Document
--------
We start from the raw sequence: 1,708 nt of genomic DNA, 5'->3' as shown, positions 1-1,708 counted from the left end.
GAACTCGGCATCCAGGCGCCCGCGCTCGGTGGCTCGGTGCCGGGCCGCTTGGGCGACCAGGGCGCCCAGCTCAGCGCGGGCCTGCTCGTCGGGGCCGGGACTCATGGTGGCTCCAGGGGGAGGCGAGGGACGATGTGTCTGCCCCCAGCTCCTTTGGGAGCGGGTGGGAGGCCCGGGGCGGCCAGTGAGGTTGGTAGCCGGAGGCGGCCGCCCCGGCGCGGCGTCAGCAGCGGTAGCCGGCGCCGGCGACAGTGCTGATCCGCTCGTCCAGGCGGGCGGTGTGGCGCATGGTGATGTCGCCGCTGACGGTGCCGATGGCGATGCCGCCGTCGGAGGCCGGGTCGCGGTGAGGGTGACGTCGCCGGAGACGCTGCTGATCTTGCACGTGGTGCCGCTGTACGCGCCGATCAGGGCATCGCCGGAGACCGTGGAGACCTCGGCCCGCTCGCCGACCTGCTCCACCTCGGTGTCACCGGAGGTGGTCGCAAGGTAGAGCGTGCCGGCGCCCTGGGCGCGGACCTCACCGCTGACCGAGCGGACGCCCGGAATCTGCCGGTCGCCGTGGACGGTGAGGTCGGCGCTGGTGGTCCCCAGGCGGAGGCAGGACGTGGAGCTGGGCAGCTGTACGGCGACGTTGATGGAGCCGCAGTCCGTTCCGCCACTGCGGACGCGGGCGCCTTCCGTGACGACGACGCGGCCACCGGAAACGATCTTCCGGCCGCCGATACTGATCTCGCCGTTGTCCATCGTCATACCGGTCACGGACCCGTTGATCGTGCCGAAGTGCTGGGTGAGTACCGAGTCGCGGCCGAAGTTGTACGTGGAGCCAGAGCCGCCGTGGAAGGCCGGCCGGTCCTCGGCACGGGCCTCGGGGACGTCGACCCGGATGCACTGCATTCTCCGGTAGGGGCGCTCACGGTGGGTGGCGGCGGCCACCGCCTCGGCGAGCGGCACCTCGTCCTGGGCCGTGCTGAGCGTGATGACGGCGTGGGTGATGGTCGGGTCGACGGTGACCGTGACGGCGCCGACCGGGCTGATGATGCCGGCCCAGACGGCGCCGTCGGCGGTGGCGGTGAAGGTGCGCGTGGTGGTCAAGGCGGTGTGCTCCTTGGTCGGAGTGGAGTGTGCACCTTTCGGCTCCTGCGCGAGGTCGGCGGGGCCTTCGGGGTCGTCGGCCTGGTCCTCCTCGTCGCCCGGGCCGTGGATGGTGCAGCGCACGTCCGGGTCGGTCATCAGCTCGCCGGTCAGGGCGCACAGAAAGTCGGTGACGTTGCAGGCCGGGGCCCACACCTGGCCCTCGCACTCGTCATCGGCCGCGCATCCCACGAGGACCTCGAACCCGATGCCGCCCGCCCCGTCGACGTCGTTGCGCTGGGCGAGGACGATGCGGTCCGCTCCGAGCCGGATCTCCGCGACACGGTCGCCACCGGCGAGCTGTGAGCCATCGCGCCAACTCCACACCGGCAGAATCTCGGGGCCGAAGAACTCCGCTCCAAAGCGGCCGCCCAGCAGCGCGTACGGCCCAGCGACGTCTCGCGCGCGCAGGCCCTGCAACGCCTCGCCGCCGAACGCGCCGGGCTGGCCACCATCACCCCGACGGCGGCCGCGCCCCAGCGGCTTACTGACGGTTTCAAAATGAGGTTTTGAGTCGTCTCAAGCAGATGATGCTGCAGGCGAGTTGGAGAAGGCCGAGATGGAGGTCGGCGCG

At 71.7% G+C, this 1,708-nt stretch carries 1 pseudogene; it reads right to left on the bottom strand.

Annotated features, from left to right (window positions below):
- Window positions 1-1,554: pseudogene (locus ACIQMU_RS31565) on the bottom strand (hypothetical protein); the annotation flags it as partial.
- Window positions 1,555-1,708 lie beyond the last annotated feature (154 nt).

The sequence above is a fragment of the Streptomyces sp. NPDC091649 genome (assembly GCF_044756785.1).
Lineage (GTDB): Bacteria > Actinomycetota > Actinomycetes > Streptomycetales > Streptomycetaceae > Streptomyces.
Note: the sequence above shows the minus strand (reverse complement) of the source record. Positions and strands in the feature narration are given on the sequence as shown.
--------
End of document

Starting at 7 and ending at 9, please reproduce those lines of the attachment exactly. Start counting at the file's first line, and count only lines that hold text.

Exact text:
The sequence above is a fragment of the Streptomyces sp. NPDC091649 genome (assembly GCF_044756785.1).
Lineage (GTDB): Bacteria > Actinomycetota > Actinomycetes > Streptomycetales > Streptomycetaceae > Streptomyces.
Note: the sequence above shows the minus strand (reverse complement) of the source record. Positions and strands in the feature narration are given on the sequence as shown.